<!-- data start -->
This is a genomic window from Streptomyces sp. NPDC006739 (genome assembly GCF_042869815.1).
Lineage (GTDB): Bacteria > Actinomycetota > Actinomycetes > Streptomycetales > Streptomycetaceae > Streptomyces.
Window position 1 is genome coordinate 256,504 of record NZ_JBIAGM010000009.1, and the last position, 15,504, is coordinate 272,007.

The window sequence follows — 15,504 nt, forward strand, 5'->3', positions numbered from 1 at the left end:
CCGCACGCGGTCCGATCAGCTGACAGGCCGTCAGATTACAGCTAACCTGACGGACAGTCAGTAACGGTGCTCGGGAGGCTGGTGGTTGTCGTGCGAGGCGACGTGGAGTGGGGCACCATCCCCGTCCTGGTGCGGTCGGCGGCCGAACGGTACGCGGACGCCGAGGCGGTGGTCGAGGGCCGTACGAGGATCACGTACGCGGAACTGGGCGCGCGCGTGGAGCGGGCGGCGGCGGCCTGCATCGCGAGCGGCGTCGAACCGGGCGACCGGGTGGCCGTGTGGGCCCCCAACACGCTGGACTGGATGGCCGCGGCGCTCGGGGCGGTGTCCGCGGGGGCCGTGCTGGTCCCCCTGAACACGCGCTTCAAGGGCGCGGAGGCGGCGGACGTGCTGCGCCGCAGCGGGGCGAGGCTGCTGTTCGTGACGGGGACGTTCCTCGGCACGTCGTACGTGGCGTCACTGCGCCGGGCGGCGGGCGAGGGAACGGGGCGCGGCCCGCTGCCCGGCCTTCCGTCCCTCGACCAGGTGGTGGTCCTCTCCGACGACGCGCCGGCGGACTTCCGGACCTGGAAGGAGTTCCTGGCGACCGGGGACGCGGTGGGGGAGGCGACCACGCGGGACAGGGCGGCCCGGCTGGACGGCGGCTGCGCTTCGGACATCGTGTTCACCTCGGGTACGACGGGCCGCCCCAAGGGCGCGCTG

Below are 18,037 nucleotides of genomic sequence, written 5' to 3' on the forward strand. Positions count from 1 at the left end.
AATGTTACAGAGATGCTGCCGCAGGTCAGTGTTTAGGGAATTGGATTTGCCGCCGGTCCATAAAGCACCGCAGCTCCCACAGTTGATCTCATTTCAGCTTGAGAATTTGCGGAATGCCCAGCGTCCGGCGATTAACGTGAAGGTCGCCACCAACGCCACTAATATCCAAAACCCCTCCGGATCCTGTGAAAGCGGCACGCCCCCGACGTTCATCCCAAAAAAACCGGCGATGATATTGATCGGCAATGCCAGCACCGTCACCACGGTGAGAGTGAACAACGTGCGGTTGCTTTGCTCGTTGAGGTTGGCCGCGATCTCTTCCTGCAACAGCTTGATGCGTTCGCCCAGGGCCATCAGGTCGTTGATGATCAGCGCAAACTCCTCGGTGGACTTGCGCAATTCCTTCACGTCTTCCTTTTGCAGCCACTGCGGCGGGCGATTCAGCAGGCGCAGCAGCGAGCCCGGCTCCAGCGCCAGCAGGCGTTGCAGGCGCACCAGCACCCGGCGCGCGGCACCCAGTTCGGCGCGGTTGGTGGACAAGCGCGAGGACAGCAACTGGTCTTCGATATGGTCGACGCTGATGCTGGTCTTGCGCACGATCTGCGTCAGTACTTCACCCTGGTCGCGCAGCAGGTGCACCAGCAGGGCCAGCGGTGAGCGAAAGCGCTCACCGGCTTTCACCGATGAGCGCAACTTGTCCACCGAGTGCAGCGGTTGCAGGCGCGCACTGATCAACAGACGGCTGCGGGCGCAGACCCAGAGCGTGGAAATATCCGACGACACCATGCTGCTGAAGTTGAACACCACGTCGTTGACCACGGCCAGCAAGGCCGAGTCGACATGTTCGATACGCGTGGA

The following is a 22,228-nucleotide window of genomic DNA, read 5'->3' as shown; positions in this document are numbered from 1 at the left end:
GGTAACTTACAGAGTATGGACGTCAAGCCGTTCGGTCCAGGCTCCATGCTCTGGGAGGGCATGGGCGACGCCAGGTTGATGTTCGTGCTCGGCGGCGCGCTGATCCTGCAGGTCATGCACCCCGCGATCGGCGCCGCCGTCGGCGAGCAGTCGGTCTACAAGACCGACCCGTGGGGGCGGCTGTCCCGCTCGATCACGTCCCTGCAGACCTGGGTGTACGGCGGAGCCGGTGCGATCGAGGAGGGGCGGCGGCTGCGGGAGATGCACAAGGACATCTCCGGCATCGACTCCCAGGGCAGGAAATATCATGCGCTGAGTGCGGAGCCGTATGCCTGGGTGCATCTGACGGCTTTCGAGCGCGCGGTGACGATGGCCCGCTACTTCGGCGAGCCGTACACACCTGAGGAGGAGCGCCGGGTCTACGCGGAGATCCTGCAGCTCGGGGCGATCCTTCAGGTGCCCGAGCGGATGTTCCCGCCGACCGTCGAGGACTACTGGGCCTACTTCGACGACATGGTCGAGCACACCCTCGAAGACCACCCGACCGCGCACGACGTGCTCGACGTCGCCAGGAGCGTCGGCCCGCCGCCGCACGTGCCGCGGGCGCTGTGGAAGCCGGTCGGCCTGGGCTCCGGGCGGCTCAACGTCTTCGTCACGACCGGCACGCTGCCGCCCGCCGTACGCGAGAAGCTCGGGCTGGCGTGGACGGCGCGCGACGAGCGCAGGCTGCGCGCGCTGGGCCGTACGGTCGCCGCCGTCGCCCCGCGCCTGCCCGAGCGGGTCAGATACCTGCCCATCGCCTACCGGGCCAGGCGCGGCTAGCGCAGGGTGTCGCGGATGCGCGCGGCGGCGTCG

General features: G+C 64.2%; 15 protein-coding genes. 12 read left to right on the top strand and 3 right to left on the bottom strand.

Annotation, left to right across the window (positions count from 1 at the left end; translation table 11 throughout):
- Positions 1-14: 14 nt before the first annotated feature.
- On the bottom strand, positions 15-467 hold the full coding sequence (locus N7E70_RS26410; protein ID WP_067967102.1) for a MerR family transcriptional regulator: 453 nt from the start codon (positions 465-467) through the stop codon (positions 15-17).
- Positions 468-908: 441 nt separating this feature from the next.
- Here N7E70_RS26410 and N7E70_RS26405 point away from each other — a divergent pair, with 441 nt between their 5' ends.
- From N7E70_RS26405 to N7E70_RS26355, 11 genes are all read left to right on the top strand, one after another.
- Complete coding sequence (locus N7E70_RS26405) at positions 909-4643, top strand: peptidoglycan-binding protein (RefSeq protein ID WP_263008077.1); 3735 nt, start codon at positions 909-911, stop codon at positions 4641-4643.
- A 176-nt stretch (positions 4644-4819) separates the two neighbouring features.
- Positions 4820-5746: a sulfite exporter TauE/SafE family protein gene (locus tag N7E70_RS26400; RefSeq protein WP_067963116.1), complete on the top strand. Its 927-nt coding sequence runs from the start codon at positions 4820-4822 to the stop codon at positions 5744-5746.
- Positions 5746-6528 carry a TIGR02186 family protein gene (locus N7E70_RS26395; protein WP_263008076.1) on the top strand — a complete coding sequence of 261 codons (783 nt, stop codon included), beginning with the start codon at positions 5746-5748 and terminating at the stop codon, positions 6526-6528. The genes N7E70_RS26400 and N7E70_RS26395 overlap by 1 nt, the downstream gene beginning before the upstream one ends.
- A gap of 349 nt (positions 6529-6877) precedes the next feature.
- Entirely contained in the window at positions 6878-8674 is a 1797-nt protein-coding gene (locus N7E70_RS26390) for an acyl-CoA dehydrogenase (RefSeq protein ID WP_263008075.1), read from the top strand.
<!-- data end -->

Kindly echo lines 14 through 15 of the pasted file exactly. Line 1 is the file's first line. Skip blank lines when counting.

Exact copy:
- Positions 468-908: 441 nt separating this feature from the next.
- Here N7E70_RS26410 and N7E70_RS26405 point away from each other — a divergent pair, with 441 nt between their 5' ends.